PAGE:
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For beginners, it can seem like a good idea (and an exciting prospect) to buy a company that tells a good story to investors, even if it completely lacks a track record of revenue and profit. But the reality is that when a company loses money each year, for long enough, its investors will usually take their share of those losses.
In contrast to all that, I prefer to spend time on companies like Synopsys (NASDAQ:SNPS), which has not only revenues, but also profits. While that doesn't make the shares worth buying at any price, you can't deny that successful capitalism requires profit, eventually. Conversely, a loss-making company is yet to prove itself with profit, and eventually the sweet milk of external capital may run sour.
How Quickly Is Synopsys Increasing Earnings Per Share?
If you believe that markets are even vaguely efficient, then over the long term you'd expect a company's share price to follow its earnings per share (EPS). It's no surprise, then, that I like to invest in companies with EPS growth. Who among us would not applaud Synopsys's stratospheric annual EPS growth of 39%, compound, over the last three years? While that sort of growth rate isn't sustainable for long, it certainly catches my attention; like a glint in the eye of my lover.
Careful consideration of revenue growth and earnings before interest and taxation (EBIT) margins can help inform a view on the sustainability of the recent profit growth. While we note Synopsys's EBIT margins were flat over the last year, revenue grew by a solid 10.0% to US$3.2b. That's progress.
In the chart below, you can see how the company has grown earnings, and revenue, over time. For finer detail, click on the image.
Fortunately, we've got access to analyst forecasts of Synopsys's future profits. You can do your own forecasts without looking, or you can take a peek at what the professionals are predicting.
Are Synopsys Insiders Aligned With All Shareholders?
We would not expect to see insiders owning a large percentage of a US$19b company like Synopsys. But we are reassured by the fact they have invested in the company. Notably, they have an enormous stake in the company, worth US$125m. I would find that kind of skin in the game quite encouraging, if I owned shares, since it would ensure that the leaders of the company would also experience my success, or failure, with the stock.
It's good to see that insiders are invested in the company, but are remuneration levels reasonable? Well, based on the CEO pay, I'd say they are indeed. I discovered that the median total compensation for the CEOs of companies like Synopsys, with market caps over US$8.0b, is about US$11m.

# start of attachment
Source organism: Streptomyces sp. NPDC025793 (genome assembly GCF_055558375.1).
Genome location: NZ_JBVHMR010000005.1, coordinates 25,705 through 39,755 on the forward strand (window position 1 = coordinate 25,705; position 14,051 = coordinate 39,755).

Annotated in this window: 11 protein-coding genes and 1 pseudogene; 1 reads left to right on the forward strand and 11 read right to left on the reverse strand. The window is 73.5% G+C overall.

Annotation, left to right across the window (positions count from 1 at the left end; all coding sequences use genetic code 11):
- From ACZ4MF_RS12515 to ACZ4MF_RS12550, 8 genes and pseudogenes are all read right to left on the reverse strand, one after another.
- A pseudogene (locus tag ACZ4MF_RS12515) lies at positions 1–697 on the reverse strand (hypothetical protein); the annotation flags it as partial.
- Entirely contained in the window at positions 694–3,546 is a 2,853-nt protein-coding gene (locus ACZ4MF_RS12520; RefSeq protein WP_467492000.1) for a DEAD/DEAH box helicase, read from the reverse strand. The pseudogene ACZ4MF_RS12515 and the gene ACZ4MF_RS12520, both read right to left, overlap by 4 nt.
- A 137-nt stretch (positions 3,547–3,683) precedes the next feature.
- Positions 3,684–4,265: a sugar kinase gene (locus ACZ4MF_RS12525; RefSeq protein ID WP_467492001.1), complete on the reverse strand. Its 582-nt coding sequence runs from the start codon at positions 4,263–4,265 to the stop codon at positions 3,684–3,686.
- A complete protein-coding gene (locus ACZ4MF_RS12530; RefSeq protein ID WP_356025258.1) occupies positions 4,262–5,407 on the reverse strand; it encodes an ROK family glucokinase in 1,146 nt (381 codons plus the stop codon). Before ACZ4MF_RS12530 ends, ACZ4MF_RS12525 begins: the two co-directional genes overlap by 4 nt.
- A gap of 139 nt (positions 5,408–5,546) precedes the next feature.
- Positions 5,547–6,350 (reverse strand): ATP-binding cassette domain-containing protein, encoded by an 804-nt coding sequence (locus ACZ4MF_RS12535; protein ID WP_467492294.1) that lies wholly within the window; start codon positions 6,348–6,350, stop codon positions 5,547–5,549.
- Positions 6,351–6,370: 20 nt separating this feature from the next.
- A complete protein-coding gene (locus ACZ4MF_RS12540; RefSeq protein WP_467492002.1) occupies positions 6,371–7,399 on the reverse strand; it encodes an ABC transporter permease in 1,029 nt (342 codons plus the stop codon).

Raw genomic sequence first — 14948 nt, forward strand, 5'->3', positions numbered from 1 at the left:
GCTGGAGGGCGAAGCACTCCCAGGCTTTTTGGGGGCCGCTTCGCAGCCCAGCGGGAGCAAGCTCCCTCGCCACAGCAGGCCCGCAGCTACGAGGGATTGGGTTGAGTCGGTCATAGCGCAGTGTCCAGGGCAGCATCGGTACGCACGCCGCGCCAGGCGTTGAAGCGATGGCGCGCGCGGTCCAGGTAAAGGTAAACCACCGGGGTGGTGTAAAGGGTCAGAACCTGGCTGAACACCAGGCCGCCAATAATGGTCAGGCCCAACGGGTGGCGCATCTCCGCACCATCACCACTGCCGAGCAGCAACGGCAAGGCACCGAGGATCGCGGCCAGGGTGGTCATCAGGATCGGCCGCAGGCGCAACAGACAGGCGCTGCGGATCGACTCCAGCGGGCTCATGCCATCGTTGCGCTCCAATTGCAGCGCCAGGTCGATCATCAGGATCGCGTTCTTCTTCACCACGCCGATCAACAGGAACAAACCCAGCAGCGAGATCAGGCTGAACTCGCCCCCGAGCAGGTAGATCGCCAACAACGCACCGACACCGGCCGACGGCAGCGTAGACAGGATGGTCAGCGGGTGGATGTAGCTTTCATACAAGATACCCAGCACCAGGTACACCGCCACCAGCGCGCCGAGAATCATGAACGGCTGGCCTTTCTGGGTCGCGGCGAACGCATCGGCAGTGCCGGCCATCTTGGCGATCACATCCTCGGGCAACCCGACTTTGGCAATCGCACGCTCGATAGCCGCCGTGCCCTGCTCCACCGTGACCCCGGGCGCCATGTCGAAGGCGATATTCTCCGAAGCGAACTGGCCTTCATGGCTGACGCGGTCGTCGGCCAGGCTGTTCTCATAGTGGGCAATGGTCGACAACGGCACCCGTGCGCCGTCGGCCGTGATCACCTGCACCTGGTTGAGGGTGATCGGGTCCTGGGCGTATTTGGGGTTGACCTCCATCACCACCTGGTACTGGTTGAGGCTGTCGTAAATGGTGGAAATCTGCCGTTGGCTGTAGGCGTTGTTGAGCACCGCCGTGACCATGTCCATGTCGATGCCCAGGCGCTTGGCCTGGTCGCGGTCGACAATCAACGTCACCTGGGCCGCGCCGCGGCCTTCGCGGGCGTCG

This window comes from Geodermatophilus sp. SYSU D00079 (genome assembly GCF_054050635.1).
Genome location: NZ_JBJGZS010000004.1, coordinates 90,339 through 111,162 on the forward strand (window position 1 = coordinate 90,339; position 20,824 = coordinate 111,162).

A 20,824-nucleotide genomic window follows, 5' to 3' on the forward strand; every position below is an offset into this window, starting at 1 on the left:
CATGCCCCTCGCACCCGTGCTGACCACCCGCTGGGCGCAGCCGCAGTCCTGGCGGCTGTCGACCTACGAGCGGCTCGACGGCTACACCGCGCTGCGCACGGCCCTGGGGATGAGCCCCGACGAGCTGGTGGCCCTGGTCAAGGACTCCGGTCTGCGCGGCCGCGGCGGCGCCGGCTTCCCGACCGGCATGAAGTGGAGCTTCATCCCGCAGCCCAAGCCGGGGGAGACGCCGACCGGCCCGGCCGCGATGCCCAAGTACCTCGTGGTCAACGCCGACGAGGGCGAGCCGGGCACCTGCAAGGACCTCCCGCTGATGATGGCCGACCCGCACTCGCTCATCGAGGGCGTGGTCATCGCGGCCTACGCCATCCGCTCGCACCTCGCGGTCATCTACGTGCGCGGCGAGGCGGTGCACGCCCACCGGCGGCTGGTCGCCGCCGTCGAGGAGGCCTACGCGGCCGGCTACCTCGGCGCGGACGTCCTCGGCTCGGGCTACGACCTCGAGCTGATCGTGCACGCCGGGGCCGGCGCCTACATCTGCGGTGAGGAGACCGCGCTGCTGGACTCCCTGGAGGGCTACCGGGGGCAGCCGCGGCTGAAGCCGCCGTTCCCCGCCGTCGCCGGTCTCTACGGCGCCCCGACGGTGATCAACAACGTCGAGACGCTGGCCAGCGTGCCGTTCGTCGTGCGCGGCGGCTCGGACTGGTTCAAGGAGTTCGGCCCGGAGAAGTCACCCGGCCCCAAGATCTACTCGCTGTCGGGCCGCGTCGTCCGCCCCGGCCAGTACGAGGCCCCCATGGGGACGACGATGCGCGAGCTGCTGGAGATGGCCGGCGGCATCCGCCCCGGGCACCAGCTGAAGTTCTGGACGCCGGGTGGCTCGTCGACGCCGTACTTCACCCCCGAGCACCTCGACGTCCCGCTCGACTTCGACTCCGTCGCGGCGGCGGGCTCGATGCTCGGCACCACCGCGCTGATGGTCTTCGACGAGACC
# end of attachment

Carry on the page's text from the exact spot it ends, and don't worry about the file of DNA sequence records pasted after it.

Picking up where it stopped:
The Synopsys CEO received US$7.4m in compensation for the year ending November 2018. That seems pretty reasonable, especially given its below the median for similar sized companies. CEO compensation is hardly the most important aspect of a company to consider, but when its reasonable that does give me a little more confidence that leadership are looking out for shareholder interests. It can also be a sign of a culture of integrity, in a broader sense.
Should You Add Synopsys To Your Watchlist?
Synopsys's earnings per share have taken off like a rocket aimed right at the moon. The cherry on top is that insiders own a bucket-load of shares, and the CEO pay seems really quite reasonable. The sharp increase in earnings could signal good business momentum. Big growth can make big winners, so I do think Synopsys is worth considering carefully. If you think Synopsys might suit your style as an investor, you could go straight to its annual report, or you could first check our discounted cash flow (DCF) valuation for the company.
Although Synopsys certainly looks good to me, I would like it more if insiders were buying up shares. If you like to see insider buying, too, then this free list of growing companies that insiders are buying, could be exactly what you're looking for.
Please note the insider transactions discussed in this article refer to reportable transactions in the relevant jurisdiction
We aim to bring you long-term focused research analysis driven by fundamental data. Note that our analysis may not factor in the latest price-sensitive company announcements or qualitative material.
If you spot an error that warrants correction, please contact the editor at firstname.lastname@example.org. This article by Simply Wall St is general in nature. It does not constitute a recommendation to buy or sell any stock, and does not take account of your objectives, or your financial situation. Simply Wall St has no position in the stocks mentioned. Thank you for reading.